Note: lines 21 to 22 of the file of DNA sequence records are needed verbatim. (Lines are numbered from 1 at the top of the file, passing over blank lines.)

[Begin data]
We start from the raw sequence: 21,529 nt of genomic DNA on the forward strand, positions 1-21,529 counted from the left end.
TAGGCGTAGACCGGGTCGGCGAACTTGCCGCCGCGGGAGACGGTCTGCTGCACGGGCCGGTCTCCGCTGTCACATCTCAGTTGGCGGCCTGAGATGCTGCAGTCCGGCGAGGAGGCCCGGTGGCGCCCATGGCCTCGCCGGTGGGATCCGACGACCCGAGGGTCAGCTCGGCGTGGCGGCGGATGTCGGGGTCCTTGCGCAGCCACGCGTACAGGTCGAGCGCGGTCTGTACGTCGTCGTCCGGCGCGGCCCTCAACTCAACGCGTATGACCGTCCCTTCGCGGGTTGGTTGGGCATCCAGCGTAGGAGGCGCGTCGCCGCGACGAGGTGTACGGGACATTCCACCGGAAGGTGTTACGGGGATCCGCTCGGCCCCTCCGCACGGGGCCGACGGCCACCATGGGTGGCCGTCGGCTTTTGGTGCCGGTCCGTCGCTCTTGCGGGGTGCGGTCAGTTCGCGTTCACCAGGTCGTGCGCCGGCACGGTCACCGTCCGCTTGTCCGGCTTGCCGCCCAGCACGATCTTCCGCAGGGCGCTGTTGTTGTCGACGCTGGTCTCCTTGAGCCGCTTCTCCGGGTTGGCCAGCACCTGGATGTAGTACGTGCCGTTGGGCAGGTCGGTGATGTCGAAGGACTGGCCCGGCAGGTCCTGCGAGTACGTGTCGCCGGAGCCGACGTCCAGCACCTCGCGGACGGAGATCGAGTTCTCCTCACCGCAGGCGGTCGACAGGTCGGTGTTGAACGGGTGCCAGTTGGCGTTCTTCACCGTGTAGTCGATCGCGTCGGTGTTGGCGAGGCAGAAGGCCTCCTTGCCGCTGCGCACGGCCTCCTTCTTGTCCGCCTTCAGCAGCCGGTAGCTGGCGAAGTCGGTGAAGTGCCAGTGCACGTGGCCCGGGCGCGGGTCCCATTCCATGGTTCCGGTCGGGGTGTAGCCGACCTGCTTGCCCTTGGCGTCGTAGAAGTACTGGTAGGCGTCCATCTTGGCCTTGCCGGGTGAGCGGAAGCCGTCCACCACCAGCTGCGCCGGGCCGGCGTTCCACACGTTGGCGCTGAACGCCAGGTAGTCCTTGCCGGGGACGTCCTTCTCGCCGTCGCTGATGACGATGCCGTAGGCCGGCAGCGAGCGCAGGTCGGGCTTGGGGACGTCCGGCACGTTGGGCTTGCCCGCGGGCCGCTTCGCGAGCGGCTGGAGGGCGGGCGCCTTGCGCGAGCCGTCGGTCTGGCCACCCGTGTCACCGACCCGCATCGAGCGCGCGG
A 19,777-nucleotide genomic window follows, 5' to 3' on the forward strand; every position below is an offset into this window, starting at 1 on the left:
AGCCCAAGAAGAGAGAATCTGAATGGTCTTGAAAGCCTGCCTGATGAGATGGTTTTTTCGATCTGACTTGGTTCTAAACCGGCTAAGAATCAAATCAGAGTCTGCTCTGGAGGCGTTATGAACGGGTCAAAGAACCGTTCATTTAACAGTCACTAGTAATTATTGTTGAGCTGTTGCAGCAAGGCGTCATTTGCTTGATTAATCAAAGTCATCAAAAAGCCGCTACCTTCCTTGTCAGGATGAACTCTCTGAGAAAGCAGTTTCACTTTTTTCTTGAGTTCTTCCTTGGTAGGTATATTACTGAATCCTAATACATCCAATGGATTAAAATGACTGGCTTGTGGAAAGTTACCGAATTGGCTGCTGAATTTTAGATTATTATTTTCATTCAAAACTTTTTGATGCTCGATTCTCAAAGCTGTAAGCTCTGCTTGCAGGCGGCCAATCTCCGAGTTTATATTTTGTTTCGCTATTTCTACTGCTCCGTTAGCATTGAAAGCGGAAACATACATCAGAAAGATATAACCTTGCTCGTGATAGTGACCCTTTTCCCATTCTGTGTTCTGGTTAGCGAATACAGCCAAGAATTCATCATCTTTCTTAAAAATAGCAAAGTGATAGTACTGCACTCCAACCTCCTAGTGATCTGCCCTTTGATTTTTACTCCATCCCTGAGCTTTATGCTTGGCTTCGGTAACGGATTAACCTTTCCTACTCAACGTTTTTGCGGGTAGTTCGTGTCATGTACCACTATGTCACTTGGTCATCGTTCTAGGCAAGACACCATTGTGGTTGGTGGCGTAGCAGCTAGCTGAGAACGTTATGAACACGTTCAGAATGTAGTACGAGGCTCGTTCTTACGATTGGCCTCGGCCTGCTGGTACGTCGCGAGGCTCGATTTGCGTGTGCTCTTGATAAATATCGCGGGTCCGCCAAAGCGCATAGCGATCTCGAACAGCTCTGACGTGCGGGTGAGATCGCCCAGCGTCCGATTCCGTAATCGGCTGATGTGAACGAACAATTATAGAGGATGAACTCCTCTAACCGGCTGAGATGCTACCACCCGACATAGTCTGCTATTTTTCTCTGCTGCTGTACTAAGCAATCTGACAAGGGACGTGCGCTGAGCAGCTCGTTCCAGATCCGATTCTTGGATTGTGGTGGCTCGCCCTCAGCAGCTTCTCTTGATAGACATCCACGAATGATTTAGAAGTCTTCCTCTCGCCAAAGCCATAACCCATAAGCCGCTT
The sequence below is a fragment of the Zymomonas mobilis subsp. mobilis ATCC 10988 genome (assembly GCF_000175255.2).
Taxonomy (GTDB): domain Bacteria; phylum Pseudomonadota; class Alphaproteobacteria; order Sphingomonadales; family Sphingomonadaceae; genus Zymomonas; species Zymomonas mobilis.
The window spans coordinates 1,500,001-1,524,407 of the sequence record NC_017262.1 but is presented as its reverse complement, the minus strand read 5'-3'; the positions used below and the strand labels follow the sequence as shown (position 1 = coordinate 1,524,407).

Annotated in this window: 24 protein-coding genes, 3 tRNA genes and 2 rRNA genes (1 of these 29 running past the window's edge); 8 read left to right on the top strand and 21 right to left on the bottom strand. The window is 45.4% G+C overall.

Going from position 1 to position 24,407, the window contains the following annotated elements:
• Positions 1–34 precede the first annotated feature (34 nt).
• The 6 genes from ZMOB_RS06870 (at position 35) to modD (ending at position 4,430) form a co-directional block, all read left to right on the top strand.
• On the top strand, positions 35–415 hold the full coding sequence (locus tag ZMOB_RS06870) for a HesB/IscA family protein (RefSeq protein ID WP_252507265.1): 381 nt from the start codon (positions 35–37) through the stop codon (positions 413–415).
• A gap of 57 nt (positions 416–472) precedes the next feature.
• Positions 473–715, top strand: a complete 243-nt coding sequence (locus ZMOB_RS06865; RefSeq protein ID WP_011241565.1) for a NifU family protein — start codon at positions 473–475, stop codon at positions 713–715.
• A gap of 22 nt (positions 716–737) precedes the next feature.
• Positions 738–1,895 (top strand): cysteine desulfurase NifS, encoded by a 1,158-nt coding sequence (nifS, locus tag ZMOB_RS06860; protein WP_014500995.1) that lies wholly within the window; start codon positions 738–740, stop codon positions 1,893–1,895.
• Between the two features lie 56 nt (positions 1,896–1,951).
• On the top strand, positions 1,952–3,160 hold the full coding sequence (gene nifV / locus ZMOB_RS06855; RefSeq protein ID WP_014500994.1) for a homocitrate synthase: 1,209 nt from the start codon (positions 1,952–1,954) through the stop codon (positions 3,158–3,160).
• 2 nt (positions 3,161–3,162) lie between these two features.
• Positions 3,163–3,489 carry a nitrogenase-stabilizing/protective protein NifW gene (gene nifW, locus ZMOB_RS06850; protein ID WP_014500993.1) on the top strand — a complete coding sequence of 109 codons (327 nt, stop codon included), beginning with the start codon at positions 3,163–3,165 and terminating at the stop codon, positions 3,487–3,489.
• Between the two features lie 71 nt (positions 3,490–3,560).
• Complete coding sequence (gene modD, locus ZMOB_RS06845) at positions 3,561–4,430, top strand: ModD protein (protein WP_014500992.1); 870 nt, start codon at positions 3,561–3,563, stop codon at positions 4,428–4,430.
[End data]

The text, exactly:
• Between the two features lie 71 nt (positions 3,490–3,560).
• Complete coding sequence (gene modD, locus ZMOB_RS06845) at positions 3,561–4,430, top strand: ModD protein (protein WP_014500992.1); 870 nt, start codon at positions 3,561–3,563, stop codon at positions 4,428–4,430.